New Delta-ee research shows that the Renewable Heat Incentive has high customer appeal – and reveals what suppliers can do to convert more of this interest into installations
There is no question that in 2014, the newly launched RHI fell short of the high expectations many in the industry had – with uptake of ASHP and Solar Thermal in particular disappointing.
However, with a review on tariffs not imminent, the Delta-ee Microgeneration Insight Service considers it even more important to track homeowner awareness and appeal of the RHI – to better understand how industry can make the incentive work for them.The newly launched Delta-ee MIS tracker takes a snapshot view from 300 homeowners every four months throughout the year and focuses on the RHI, technology awareness and understanding customer priorities. The first wave of results reveal:
1. Nearly half of our sample find the RHI appealing, although marketing efforts have so far fallen short of raising widespread awareness.
The RHI, in its current form, does have potential to woo customers. But while nearly half of our sample find it appealing, awareness is much lower (only ~20% of our sample had already heard of the incentive). A bigger push on marketing will be required to explain the scheme to the wider market – with newspaper adverts / articles and a trusted ‘official’ website the most effective channels from a customer POV.
2. Two thirds of people want to reduce their energy bills – but spending on a new central heating system is not a priority. The majority of homeowners say that reducing their energy bills is either a high or very high priority. Not surprisingly the top reason why people find the RHI appealing is because it can save money on energy bills. However, up-front cost remains a barrier for RHI uptake with less than 5% stating that they are planning a new heating system. With summer approaching, 25% (the majority) of respondents said their next big spend would be on a holiday!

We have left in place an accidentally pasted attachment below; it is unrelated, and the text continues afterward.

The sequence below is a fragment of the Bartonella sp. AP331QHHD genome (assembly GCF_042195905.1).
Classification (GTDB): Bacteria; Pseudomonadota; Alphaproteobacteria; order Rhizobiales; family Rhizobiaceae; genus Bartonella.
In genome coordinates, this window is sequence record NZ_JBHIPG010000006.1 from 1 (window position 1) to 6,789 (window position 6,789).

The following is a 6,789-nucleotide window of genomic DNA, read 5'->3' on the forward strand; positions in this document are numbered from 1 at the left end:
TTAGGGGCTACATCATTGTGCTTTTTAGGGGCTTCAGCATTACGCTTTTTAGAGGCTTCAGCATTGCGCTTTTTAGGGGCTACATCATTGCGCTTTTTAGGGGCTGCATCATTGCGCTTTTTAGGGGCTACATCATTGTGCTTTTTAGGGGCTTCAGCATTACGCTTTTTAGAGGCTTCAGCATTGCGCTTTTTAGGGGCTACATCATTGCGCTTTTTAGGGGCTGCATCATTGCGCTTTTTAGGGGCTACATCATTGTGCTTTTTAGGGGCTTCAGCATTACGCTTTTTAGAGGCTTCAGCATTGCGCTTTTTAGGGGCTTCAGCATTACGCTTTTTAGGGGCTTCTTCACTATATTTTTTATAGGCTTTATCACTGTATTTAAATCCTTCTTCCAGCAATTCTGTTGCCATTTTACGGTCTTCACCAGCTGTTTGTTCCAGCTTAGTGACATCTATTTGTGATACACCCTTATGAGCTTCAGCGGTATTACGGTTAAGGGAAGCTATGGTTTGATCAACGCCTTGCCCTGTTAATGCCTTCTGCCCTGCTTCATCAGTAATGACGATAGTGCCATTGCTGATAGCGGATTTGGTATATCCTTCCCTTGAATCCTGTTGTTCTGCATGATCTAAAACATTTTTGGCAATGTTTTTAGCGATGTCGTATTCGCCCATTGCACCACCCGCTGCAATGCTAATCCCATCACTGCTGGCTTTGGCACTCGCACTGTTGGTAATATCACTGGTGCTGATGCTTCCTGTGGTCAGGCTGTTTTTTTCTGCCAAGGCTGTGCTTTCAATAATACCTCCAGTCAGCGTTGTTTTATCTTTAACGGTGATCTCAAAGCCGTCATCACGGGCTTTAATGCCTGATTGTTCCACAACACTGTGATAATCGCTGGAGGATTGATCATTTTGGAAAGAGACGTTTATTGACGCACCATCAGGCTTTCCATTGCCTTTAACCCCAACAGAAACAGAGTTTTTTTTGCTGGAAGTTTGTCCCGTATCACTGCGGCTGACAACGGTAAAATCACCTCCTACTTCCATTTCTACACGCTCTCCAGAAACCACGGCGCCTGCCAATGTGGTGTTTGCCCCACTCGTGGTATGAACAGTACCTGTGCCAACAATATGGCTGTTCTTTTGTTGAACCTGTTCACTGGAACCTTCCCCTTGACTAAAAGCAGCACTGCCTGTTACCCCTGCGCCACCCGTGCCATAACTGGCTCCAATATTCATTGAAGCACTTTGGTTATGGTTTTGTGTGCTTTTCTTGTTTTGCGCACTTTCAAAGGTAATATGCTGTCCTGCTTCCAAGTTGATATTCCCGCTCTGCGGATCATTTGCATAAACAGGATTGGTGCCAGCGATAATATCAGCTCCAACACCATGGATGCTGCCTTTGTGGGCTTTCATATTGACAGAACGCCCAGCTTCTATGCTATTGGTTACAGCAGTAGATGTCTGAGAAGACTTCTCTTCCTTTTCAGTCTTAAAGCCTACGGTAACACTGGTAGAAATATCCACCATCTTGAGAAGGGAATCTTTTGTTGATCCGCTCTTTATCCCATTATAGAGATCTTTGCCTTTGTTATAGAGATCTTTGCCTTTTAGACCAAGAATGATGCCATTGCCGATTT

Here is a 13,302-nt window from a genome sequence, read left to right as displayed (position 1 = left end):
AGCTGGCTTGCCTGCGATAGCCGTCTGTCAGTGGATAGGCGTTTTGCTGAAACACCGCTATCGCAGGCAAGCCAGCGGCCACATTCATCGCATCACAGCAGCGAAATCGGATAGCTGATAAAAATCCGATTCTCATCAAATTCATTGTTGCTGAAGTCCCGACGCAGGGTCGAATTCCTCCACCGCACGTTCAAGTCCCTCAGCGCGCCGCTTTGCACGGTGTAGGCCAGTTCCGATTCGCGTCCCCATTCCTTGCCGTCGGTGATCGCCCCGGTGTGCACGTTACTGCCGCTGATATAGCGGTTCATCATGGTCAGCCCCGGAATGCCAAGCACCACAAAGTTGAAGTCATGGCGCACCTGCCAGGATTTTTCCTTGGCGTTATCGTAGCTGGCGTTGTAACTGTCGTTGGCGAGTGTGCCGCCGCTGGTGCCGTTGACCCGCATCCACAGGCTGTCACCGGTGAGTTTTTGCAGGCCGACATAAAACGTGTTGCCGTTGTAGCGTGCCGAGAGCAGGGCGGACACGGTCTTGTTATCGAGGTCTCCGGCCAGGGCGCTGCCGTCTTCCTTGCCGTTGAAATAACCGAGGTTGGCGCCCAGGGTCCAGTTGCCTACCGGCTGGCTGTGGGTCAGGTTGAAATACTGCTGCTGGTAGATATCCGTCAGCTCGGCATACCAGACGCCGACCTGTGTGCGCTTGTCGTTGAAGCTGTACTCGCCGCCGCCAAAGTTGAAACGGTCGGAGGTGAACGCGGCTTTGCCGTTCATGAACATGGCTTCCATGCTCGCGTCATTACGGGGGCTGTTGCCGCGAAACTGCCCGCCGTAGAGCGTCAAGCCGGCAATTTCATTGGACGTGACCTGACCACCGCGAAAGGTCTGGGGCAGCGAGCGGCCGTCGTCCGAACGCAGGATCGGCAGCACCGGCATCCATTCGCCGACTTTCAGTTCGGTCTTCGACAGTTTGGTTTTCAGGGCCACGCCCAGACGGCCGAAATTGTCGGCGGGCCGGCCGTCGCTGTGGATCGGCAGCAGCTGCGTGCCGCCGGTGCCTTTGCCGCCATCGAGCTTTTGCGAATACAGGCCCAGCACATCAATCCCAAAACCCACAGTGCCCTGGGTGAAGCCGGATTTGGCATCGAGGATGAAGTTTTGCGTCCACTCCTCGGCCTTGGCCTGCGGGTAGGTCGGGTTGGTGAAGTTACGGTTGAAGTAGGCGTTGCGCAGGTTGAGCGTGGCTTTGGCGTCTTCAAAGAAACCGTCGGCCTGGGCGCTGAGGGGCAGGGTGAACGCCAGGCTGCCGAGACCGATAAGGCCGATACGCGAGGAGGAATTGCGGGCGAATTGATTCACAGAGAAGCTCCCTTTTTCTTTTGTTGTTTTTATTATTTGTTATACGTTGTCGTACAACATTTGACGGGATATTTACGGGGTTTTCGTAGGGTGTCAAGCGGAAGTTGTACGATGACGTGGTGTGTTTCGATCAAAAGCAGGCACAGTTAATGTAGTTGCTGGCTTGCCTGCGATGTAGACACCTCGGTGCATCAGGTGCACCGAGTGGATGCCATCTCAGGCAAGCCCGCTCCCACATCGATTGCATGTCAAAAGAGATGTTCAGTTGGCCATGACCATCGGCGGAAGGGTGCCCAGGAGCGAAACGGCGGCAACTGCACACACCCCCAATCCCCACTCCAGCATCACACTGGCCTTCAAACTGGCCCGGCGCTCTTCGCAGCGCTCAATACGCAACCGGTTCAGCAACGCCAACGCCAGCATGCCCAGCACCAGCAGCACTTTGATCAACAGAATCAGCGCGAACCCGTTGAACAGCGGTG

3. Offering ‘products for free’ can boost the appeal of the RHI, but can industry deliver this?
Offering ‘products for free’ is an obvious – and evidently attractive – work-around that avoids high upfront costs that most customers are not willing to bear. One third of our sample would be more inclined to use renewable heating products if it was offered on a ‘product for free’ basis, whereby the product is installed at no cost (and the company supplying / owning the product receives the RHI), whilst the homeowner gets the efficiency benefits and saves money on their bills. A key question remains however as to whether industry can find a way to make such a scheme work for them with more than just biomass boilers.
The full findings from this research are available only to MIS subscribers. For more information about this research or becoming a subscriber please contact [email protected]